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PCR-based screening of targeted mutants for the fast and simultaneous identification of bacterial virulence factors
Ana Henriques, Filipe Carvalho#, Rita Pombinho#, Olga Reis, Sandra Sousa, and Didier Cabanes
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Insertional mutagenesis was performed using the pAUL-A vector as described (11). Primers contained a 5′-end specific tag carrying the sequences previously described (8). Gene deletions were performed using pMAD vector as described (12, 13). Insertions and deletions were verified by PCR and DNA sequencing.

Preparation of input pools

Individual overnight cultures of mutants were subcultured in 50ml of BHI (or BHI supplemented with erythromycin for insertion mutants), grown until OD600nm = 0.6, and mixed in equal volume. Equal CFU numbers of the individual cultures were confirmed by plating. The mixed culture was centrifuged at 4°C, washed in cold PBS, and re-suspended in 3ml PBS.

In vivo infection

Oral infections were performed as described (14). 5×109CFU in PBS with 150mg/mL CaCO3 were delivered intragastrically to six-week-old specific-pathogen-free female BALB/c mice, which were starved for 12h (5 mice/group). At 72h post-infection, livers and spleens were recovered and CFU numbers were determined by plating organ homogenates.

Animal experiments were performed in strict accordance with the IBMC guidelines for laboratory animal husbandry. The protocol was approved by the department for animal health and protection of the Portuguese Agriculture Ministry (Permit Number: 0420/000/000/2007).

Mutant screening by PCR

PCR screening was performed using the primers shown in Table 1. For input pools, PCR reactions were performed using a 1/10 dilution of the pool suspension as the template. For output pools, mouse organs were recovered 72h post-infection, homogenized, and plated on BHI. After overnight incubation, total colonies were re-suspended in 1ml sterile PBS and PCR was performed using a 1/10 dilution as the template. PCR amplifications were performed according to a protocol that comprised an initial denaturation step at 94°C for 5 min, followed by 25 cycles of 94°C (30 s), 55°C (30 s), and 72°C (30 s), and a final step at 72°C for 5 min.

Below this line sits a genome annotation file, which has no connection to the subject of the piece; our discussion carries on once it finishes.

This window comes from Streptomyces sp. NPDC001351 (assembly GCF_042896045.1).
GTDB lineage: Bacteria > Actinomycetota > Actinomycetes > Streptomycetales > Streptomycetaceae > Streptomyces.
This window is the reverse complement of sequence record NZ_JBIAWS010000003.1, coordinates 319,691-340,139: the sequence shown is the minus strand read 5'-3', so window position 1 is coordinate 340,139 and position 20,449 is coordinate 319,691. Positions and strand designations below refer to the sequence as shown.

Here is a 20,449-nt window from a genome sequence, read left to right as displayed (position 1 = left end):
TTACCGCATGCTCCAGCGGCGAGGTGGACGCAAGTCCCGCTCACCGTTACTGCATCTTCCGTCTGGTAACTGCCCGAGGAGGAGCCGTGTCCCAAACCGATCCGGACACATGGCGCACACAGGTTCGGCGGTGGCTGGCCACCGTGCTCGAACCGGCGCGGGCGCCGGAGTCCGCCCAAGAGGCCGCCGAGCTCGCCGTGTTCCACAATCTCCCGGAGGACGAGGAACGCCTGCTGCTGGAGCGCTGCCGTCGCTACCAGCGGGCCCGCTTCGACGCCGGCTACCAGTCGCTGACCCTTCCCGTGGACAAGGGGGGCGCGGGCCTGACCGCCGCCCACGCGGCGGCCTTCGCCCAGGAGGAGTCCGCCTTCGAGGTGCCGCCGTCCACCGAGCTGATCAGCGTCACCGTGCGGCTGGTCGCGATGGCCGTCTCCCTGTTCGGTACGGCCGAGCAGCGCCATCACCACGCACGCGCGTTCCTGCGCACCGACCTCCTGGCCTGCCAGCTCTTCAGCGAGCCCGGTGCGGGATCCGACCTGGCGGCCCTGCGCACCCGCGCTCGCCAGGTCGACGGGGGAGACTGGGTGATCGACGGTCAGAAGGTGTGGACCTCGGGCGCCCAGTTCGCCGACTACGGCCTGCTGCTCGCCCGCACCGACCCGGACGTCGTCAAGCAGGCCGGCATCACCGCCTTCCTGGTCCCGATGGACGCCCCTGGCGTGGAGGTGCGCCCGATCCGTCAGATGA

These conditions were determined to allow a semi-quantitative measure of relative differences in template between samples by endpoint PCR, ensuring that saturation had not been reached. To ensure that the reaction was within the exponential phase of amplification, samples were amplified with increasing numbers of cycles and template concentrations. For insertional mutants, each tag-specific primer was used in combination with a primer specific to the gene in which the tag was inserted to generate ╛400bp products. For deletion mutants, pairs of gene-specific primers were designed to amplify a ╛400bp fragment mapping the scar resulting from the deletion of each gene. PCR products were analyzed on 1% agarose gel. Band quantification was performed using QuantityOne software (Bio-Rad, Hercules, CA, USA). The relative band intensity was calculated using the formula: %band intensity = ((SO/SI)/(CO/CI))×100. (SO = Sample band intensity Output; SI = Sample band intensity Input; CO = Positive control band intensity Output; CI = Positive control band intensity Input). Results represent means of at least three independent experiments.


Student's t-test was used and P-values were considered as: P > 0.05 = Not significant; P < 0.05 = significant(*);P < 0.01 = Very significant(**);P < 0.001 = Extremely significant(***).

Results and discussion

Generation of a pool of tagged insertion mutants

We first tested the feasibility of our approach using tagged insertion mutants. To create an input pool of targeted tagged insertion mutants, a collection of six unique 21-mers was synthesized (pTMF primers, Table 1) and used to tag selected genes by insertional mutagenesis. The tags were previously designed to have an invariable region for PCR optimization and a variable region for specific amplification while preserving the same melting temperature (8). A tagged mutant for a major Lm virulence factor was constructed (TM-) and used as strongly attenuated mutant (negative control). A tagged mutant for a gene previously shown to be irrelevant to virulence (TM+) was used as a non-attenuated strain (positive control). In addition, four other genes with unknown function in virulence were mutated by insertional mutagenesis to complete the input pool (TM1-TM4). To have every mutant equally represented in the input pool, individual cultures were grown until exponential phase and mixed in equal quantities as verified by CFU determination. This strategy overcomes possible growth effects of specific mutants in mixed cultures that would result in their underrepresentation in the pool. The equal representation of each mutant in the input pool was analyzed by PCR using tag-specific primers in combination with target gene-specific primers designed as described above (Table 1). After PCR and band quantification, the relative band intensity was calculated, verifying the equal abundance of each mutant in the pool (Figure 2A). In addition, the absence of cross-amplification from different tagged mutants was confirmed by sequencing the unique DNA amplification product observed for each tag.

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